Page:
Key Template Elements for Writing Recipes

  • Title
  • Image
  • Introduction
  • Equipment
  • Ingredients
  • Method
  • Serving Suggestions
  • Footer: Repeat Title and add Date and Page Number

A Downloadable Recipe Card Template

Recipe cards are great ways to share recipes with friends and family. You can use a recipe card template like this one to organize content and format and to keep your writing consistent across recipes.

Recipe cards are great ways to share recipes with friends and family. You can use a recipe card template like this one to organize content and format and to keep your writing consistent across recipes.

5. Rewrite Your Draft Notes Into Recipe Form

The organization of a finished recipe is quite different from the notes you make while documenting the cooking process. That first draft is a record of the creative process, but its organization is counterproductive to creating a recipe others can follow. As you can see in the notes I took while creating my beef stew recipe, the ingredients and method are intermingled for each stage of the cooking. In the final recipe, ingredients and method as well as equipment have their own sections. Cooks expect recipes to be written in a certain order, so don’t disappoint them.

Start with the easiest elements, equipment and ingredients, which are simple lists. Be consistent with formatting and always use the full name of a measurement; for example, use tablespoon instead of tbsp, pound instead of lb. List equipment and ingredients in the order they will be used.

Next, review your creative notes and write the method steps in the order they are performed. As you review and rewrite these steps, picture in your mind what you did and how you did it. Your goal in writing these steps is to let your reader glide through them without stumbling. You achieve this excellence by imagining yourself in your reader’s shoes, anticipating what the reader needs to know.

6. Write a Brief Introduction

A good time to write an introduction is after you’ve re-written your draft notes, or even later. By that time, most of the pieces of your recipe will have come together, and you may have fresh insights about what you want to tell readers about your recipe. The introduction can include a bit of the history of your recipe, information about special features such as low-fat or sugar-free, and anything else you believe will entice your reader to make your recipe.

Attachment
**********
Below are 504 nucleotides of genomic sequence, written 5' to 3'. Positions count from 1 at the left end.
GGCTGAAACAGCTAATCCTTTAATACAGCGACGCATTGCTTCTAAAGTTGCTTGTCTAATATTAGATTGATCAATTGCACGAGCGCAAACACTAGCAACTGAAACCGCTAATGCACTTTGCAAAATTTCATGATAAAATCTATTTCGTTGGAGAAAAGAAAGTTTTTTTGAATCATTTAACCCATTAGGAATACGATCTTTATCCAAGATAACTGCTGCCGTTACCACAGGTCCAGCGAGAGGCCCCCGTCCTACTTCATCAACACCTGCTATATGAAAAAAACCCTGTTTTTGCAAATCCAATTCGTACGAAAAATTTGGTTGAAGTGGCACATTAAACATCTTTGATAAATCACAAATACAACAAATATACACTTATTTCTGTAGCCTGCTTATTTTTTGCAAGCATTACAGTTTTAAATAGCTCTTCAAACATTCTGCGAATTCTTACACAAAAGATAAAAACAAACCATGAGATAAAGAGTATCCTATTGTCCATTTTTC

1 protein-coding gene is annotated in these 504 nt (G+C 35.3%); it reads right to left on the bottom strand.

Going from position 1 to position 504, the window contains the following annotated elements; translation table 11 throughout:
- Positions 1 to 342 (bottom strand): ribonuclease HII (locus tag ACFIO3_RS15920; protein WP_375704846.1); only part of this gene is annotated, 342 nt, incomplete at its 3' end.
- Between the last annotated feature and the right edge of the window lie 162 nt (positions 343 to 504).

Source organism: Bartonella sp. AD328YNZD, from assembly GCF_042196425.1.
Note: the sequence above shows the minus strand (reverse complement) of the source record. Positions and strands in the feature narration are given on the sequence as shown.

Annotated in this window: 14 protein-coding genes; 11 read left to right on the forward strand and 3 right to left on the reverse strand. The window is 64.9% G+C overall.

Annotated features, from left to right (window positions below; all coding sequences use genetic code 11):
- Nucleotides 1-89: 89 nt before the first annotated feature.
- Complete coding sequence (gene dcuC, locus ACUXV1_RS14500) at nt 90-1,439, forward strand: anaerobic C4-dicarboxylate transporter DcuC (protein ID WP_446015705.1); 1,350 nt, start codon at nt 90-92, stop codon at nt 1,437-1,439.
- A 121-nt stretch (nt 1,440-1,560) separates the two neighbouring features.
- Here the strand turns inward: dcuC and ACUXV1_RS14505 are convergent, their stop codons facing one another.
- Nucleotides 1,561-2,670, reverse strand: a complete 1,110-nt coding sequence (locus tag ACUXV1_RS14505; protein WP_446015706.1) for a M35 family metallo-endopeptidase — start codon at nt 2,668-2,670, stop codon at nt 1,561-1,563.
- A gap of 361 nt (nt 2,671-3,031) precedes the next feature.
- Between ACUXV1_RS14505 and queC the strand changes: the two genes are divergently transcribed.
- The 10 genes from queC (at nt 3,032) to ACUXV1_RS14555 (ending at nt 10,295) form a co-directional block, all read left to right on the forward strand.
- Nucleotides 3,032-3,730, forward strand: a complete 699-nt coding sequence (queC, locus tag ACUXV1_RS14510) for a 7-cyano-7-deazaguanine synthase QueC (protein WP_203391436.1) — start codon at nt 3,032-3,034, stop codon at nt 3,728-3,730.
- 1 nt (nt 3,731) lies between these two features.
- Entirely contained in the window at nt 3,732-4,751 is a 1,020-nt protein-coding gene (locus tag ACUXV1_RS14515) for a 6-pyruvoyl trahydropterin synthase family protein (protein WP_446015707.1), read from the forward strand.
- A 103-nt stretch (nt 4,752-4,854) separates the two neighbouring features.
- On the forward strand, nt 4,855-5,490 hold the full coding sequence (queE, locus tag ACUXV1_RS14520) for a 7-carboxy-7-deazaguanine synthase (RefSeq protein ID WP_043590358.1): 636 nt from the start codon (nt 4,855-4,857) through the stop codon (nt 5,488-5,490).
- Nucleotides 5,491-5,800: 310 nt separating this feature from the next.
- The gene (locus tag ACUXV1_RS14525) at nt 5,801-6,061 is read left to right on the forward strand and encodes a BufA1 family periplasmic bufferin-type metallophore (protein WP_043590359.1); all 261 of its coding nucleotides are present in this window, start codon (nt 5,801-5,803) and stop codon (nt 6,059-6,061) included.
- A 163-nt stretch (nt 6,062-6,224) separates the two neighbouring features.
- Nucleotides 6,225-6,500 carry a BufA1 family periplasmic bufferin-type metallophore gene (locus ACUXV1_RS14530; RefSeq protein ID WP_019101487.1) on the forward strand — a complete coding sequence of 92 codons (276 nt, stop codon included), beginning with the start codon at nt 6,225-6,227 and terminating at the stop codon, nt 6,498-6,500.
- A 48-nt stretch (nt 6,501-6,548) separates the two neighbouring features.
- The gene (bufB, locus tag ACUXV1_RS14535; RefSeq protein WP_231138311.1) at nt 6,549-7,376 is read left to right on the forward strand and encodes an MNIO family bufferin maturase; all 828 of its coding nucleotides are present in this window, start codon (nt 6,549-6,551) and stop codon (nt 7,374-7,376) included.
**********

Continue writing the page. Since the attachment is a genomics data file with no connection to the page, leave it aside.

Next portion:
A bowl of the finished beef stew.

A bowl of the finished beef stew.

7. Include Images

There is no doubt that food photography is an art and a profession as well, but absent a professional photographer, don’t hesitate to include your own photos or drawings of ingredients, equipment, and the finished dish. Your readers will appreciate your efforts.

When a major publisher wants to sign a contract with you for a book of your recipes, then those professional photos and drawings will happen like magic.

8. Include Serving Suggestions

This is your opportunity to help the reader complement your recipe with foods that you know add health benefits and other enhancements. What would a somewhat colorless dish of kielbasa and cabbage be without a serving of bright red pickled beets? What would a hearty beef stew be without a slice of crusty bread for sopping up the gravy? Think about how you like to serve this recipe of yours on your table. What foods and beverages enhance the appeal of your dish? Again, your readers will appreciate your suggestions.

9. Use a Spell Checker

No matter how careful you’ve been in the writing process, I guarantee a spell checker is going to find misspellings.

10. Ask for a Review From a Fresh Pair of Eyes

By the time you’ve written your recipe, spellchecked it, and re-read it too many times, you are now blind to whatever faults it may contain. Get a fresh view from eyes that are not exhausted by the process you’ve just been through. Not only will these fresh eyes find errors that you missed, they may also offer valuable insights that will serve to improve your written recipe.

The Challenges and Joys of Writing Your Original Recipes

Writing a recipe is as exacting as writing a set of instructions for constructing a building or using a piece of equipment. It is “How To” writing, which is a specific, disciplined form of writing. By following these 10 recipe-writing tips you can write recipes that anyone can follow, with success.

© 2011 Sally's Trove. All rights reserved.

Comments

Margaret Ojo from ROMFORD on September 26, 2019:

Wow ...Life-saver!, I was just about to write out a couple of recipes and came across this wonderful list of tips ... now I feel a bit more confident in my direction of travel ... Thanks for sharing ..